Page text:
On October 6, the World Food Program (WFP) held a press conference to discuss the ongoing food security situation in Yemen and WFP’s vision for the 2014- 2016 period.
Mr. Bishow Parajuli, WFP representative in Yemen and country director, presented the food security update for Yemen, which revealed that 43% of population in the country can be classified as “food insecure” in 2013. Parajuli said that 4.5 million people are severely food insecure and over 10 million are food insecure.
Parajuli said that food insecurity is still more widespread in Yemen’s rural areas, where 49% of people have trouble securing guaranteed access to food. This exceeds the rate in urban areas of 36%. Both regions witnessed an increase from 37% in rural and 17.7% in urban areas as reported in 2003-2006.
In his presentation, Parajuli said that the major underlying causes of the high level of food insecurity include extreme poverty and Yemen’s high unemployment rate, compounded by political instability, conflicts and insecurity.
“In my meeting with President Hadi, he said that one of the priorities that they should address is poverty issues. I think the NDC and all the legislation will be made useless if the Yemenis cannot depend on themselves,” Parajuli.
Although Yemen is facing difficult times at present, the food security situation has improved in some areas, including the al-Bayda, Mareb, Adaleh, Sana’a, Sana’a city, Amran, Hajja, Taiz, Dhamar, Rayma and al-Mahra governorates.
On the other hand, the food security situation has deteriorated in Abyan, Lahej, Ibb, Shabwa, Aden, Hadramout and Al Mahweet.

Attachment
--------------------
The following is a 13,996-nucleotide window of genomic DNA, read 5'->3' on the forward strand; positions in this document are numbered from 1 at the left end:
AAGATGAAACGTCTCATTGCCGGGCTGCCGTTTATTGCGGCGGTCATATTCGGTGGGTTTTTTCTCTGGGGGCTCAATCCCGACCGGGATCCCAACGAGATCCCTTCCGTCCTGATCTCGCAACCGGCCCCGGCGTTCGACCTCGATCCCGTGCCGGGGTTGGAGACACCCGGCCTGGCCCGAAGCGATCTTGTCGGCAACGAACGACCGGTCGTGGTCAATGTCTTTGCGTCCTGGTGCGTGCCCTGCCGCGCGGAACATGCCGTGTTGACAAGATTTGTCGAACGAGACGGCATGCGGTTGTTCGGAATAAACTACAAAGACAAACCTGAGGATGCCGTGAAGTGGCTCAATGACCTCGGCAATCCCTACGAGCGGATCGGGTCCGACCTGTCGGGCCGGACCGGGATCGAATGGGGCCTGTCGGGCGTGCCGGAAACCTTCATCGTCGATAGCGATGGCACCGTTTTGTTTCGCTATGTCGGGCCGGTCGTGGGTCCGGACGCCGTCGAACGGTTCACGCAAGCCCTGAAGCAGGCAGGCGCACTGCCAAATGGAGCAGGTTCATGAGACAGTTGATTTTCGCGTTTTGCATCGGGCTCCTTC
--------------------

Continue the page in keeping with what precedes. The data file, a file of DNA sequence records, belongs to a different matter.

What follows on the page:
“Abyan is now the highest food-insecure governorate in Yemen; 82% of its population is food insecure, and 27.1% is severely food insecure” Parajuli said.
Over a quarter of the Yemeni population has to resort to taking loans to be able to buy the most basic food items, according to the WFP survey on food insecurity.
The WFP has initiated several programs to tackle this very critical phenomenon in the Yemeni society.
The emergency safety net that provides basic food necessities to the most at risk families is currently serving about 4 million people.
Moreover, special assistance is provided to IDPs and returnees, refugees and girls. Also, 200,000 children under the age of five have been the target of the nutrition support program carried out by WFP.
The major donor countries and entities for the WFP activities, which required about US$260 million this past year to cover expenses, were the US, Japan, ECHO/EU, Germany and Canada.
In his presentation, Parajuli identified the major areas of action that needed to be addressed. These included supporting good governance and strengthening public-private partnerships, as well as ensuring national ownership. Furthermore, building resiliency and capacity to overcome and deal with natural and social crises is also key.
Failing to establish and implement these practices could lead to political instability and increase volatility in the country, creating civil disorder and insecurity and potentially hijacking the success of the transitional period.
WFP’s two-year vision for the years 2014-2016 in Yemen include breaking the intergenerational cycle of hunger and enabling people to meet their own food and nutrition needs.
“Children are the future of Yemen, and we should focus on their future to develop Yemen by implementing the best strategies to reduce poverty” Parajuli declared.